Georgetown will be conducting the spring semester in a hybrid format, with the majority of classes remaining online and some seniors allowed to move back to campus, University President John DeGioia announced in a university-wide email on Nov. 16.
All classes will continue to be offered virtually, though seniors living in the Georgetown neighborhood or D.C. may have opportunities for hybrid instruction, meaning they will take virtual classes with in-person components. Some 200 undergraduate and graduate courses are expected to be conducted in a hybrid format, in addition to opportunities for Medical, Nursing, and Law students. According to the email, the decision to continue limiting the number of students on campus was made following the advice of public health experts.
The number of students on campus will be doubled from 500 to about 1,000, according to the email, with the increase coming from seniors who currently live off-campus and outside of the D.C. area. Students who lived on campus in the fall may choose to stay. Other students whose living situations have changed substantially and are no longer stable may also be granted on-campus housing, and should email email@example.com. Seniors will receive information about how to confirm residency on campus in the coming days.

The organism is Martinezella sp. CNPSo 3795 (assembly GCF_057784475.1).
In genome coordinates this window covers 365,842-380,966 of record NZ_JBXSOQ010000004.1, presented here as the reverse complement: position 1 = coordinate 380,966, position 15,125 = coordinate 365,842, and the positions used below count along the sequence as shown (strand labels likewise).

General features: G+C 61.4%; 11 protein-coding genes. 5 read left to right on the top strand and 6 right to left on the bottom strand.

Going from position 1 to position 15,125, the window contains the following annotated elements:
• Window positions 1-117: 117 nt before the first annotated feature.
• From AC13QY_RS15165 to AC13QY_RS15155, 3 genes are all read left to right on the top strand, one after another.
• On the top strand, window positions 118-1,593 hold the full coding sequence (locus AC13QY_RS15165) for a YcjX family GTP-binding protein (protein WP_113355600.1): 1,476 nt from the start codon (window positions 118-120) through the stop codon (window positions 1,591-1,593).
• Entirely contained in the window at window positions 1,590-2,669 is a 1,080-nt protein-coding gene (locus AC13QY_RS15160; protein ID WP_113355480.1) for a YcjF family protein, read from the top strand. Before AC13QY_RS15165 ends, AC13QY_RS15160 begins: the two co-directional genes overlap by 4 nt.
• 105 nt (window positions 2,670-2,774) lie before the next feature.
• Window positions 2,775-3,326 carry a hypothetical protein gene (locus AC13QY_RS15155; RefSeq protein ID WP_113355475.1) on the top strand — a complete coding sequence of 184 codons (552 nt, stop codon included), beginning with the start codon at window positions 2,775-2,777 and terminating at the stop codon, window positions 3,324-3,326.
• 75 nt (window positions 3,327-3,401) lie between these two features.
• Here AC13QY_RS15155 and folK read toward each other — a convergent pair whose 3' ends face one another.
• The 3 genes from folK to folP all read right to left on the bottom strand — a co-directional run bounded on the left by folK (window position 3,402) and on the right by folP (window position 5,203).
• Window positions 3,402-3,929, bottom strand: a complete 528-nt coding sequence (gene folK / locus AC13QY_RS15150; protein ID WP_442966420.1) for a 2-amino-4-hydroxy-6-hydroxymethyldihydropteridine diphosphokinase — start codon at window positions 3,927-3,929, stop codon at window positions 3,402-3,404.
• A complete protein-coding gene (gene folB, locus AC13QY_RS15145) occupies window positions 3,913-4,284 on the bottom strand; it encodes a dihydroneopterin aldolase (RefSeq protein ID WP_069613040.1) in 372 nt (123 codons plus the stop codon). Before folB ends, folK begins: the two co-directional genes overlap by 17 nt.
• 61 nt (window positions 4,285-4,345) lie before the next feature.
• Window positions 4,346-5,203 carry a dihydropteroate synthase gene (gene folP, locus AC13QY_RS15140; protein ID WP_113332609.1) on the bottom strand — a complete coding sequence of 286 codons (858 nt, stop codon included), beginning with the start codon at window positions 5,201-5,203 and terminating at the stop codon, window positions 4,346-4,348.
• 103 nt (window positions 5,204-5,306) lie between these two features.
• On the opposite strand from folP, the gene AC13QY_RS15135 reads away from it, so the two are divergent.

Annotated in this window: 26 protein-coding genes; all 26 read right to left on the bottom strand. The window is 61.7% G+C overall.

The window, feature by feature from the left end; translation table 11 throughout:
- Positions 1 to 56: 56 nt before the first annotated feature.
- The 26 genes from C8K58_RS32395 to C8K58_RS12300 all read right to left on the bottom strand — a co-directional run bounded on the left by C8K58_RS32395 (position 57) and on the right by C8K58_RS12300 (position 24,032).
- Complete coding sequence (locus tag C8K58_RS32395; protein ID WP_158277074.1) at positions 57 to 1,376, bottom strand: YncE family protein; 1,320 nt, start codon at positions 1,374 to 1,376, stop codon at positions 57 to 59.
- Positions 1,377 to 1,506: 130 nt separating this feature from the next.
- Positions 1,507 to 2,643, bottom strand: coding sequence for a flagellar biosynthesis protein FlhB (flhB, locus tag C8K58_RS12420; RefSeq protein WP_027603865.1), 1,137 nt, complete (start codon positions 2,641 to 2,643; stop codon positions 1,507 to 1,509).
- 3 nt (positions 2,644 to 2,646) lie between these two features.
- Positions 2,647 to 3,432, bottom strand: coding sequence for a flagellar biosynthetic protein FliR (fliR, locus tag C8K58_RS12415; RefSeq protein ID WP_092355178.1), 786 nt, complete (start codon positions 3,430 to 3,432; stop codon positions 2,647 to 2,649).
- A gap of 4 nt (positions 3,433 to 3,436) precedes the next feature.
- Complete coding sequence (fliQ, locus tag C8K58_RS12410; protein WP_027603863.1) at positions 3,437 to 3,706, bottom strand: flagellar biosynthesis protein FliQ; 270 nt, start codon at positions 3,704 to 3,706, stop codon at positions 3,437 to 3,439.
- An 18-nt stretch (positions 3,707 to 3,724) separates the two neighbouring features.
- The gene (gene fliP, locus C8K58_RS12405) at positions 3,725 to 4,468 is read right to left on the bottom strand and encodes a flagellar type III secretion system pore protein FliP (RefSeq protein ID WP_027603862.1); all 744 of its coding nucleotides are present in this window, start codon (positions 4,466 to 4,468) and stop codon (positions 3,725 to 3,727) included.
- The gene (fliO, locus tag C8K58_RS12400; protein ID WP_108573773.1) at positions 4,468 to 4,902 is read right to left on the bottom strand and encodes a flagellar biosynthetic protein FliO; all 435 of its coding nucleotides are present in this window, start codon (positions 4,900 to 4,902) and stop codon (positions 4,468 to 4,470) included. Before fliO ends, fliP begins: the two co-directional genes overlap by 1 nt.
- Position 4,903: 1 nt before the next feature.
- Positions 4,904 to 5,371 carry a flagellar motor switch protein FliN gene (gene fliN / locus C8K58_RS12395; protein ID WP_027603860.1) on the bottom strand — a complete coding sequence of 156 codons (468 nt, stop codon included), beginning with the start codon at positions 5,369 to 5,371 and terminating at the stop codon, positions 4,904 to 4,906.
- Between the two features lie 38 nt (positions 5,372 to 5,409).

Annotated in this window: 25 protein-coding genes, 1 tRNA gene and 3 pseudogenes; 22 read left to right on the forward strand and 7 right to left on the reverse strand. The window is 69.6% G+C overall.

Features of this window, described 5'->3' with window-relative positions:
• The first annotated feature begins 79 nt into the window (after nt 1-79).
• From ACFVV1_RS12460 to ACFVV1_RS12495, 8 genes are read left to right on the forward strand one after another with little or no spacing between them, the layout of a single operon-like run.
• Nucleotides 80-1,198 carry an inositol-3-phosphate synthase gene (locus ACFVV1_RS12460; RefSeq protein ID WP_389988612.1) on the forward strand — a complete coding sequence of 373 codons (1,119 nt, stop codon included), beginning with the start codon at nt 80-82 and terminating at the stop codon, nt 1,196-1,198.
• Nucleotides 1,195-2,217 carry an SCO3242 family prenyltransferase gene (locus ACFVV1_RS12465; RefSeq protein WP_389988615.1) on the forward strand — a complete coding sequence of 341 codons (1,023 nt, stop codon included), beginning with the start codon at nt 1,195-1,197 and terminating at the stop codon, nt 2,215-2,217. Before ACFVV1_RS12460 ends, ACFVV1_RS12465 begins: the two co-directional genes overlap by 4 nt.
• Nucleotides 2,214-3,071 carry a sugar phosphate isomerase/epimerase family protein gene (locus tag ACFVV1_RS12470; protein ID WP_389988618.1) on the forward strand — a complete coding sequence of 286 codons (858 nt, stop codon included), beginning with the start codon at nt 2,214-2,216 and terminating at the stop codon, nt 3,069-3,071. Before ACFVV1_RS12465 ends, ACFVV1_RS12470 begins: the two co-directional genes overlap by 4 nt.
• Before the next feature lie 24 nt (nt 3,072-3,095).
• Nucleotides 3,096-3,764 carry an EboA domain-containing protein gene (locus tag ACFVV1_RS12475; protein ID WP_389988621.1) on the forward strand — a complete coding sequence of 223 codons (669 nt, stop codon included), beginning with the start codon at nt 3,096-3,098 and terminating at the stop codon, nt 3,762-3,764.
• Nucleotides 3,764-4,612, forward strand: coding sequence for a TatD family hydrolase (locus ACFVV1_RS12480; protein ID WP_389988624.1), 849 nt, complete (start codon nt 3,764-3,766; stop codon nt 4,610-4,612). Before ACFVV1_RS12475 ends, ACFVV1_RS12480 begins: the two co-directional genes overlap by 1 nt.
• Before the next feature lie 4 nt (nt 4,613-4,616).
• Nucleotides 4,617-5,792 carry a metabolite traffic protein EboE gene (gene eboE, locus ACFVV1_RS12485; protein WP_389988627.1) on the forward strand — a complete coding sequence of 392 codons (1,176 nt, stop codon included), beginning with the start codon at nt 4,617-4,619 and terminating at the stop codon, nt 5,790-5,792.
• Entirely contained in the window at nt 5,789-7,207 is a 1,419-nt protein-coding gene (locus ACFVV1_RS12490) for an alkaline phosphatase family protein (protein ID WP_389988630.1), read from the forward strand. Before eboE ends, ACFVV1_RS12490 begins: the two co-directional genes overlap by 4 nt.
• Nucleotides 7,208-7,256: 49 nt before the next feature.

The tuition reduction in place for this semester (10 percent for undergraduates and 5 percent for graduate students) will continue, with the exception of seniors who choose to live on campus and have access to facilities. Those individuals will be given more information at a later date.
According to information shared in a faculty senate meeting, the grading policy from this fall will be extended to the spring.
Most faculty and staff members will continue to telework, though some may be asked to return in person.
Georgetown is looking to offer a residential summer semester for the class of 2024 this upcoming summer if health conditions permit.
The university is looking to expand opportunities to study and gather on campus for students in D.C., though no details about the timeline for that program were provided. The decision comes at a time of increasing COVID-19 cases in the District.
Classes will begin on Jan. 25 with the two main semester breaks, spring and Easter, combined. All plans are subject to change in light of health considerations.